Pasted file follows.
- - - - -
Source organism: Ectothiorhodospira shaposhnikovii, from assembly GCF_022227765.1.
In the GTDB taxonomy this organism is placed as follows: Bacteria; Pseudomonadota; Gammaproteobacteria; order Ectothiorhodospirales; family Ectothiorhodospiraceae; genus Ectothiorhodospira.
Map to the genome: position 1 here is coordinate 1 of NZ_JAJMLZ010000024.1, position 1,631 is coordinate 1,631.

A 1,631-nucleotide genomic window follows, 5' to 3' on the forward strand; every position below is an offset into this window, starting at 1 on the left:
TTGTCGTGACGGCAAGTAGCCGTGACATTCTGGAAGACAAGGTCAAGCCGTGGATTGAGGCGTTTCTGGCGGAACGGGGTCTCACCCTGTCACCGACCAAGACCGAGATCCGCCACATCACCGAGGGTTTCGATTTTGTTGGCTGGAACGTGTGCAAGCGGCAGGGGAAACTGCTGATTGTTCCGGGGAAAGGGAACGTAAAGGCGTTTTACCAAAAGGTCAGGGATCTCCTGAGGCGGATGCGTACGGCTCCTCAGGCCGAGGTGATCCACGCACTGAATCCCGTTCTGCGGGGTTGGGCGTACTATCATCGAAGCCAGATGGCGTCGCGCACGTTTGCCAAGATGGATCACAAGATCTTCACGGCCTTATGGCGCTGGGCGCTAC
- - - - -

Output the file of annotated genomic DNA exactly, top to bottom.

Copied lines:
Source organism: Ectothiorhodospira shaposhnikovii, from assembly GCF_022227765.1.
In the GTDB taxonomy this organism is placed as follows: Bacteria; Pseudomonadota; Gammaproteobacteria; order Ectothiorhodospirales; family Ectothiorhodospiraceae; genus Ectothiorhodospira.
Map to the genome: position 1 here is coordinate 1 of NZ_JAJMLZ010000024.1, position 1,631 is coordinate 1,631.

A 1,631-nucleotide genomic window follows, 5' to 3' on the forward strand; every position below is an offset into this window, starting at 1 on the left:
TTGTCGTGACGGCAAGTAGCCGTGACATTCTGGAAGACAAGGTCAAGCCGTGGATTGAGGCGTTTCTGGCGGAACGGGGTCTCACCCTGTCACCGACCAAGACCGAGATCCGCCACATCACCGAGGGTTTCGATTTTGTTGGCTGGAACGTGTGCAAGCGGCAGGGGAAACTGCTGATTGTTCCGGGGAAAGGGAACGTAAAGGCGTTTTACCAAAAGGTCAGGGATCTCCTGAGGCGGATGCGTACGGCTCCTCAGGCCGAGGTGATCCACGCACTGAATCCCGTTCTGCGGGGTTGGGCGTACTATCATCGAAGCCAGATGGCGTCGCGCACGTTTGCCAAGATGGATCACAAGATCTTCACGGCCTTATGGCGCTGGGCGCTAC